B) Controls

Remove obstacles that inhibit the smoothest flow of movement as employees conduct processes, whether in manufacturing production or office processes. Rearrange machinery and furniture that cause unnecessary steps. Archive unused paper files. Eliminate or reorganize electronic files that cause employees to search drives excessively. Implement inventory control methods so that new stock is purchased only when the supply level of a particular item drops to a specified level. Revise workflow processes to cut unnecessary peripheral distractions or tasks. Arrange schedules so that work of like-types or along the same routes is performed by the same employee, where practical. Reducing minutes and seconds wasted by all employees daily adds up to a staggering amount of time savings that can be used to increase productivity.

C) Maintenance

Establish self-monitoring systems. Hold all employees accountable for maintaining their piece of the lean program. Support this policy with routine assessments by management. Inspections may seem extreme to employees who are unfamiliar with lean systems. However, when a lean program is structured under a simple ABC structure, as above, most employees can be successfully helped to understand the necessity of managing operational efficiency and will grow to appreciate the significance of the professional benefits of working in a lean environment.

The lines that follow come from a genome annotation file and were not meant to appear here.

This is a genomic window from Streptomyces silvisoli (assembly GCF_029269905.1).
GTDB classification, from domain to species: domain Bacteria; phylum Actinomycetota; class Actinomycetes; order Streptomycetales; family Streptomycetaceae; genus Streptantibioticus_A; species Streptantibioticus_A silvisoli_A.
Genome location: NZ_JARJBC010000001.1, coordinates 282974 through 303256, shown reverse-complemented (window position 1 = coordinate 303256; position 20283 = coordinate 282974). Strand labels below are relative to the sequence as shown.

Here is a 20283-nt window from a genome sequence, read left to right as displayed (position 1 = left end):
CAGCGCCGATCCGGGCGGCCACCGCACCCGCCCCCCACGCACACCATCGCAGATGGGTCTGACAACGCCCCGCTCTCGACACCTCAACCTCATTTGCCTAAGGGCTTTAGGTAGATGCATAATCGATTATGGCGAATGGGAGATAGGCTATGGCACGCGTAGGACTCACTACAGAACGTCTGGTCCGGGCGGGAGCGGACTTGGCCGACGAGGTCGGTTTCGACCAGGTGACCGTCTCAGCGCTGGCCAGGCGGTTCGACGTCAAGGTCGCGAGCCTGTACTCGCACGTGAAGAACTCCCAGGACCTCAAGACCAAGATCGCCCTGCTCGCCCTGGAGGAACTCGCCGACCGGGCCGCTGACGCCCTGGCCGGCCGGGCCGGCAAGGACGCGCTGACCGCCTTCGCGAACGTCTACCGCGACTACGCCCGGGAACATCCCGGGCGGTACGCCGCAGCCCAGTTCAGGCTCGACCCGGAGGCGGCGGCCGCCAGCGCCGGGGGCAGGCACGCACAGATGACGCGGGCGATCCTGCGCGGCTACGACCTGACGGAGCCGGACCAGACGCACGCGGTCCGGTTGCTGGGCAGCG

Think about how these processes can make an impact on your organization going lean.  When you ready to learn how to implement these strategies in your business contact us for your Business Assessment Review.

Thom Torode is a NJ based Executive & Business Coach.

He has owned over 5 different businesses and is currently the Managing Director for Sunrise Business Advisors. Thom’s expertise includes working with those business owners who have getting them unstuck and back in growth mode. Additionally Thom works with both franchisees and franchisors in helping them develop their leadership. Thom is also Director Consultant with BNI. When not helping business owners and their teams create the business and lives they want and need, he can be found following his kids activities.

The Key to Being a Great Visionary Leader

There are a variety of leadership skills out there, but visionary leaders are individuals who often receive the most success out of the endeavors.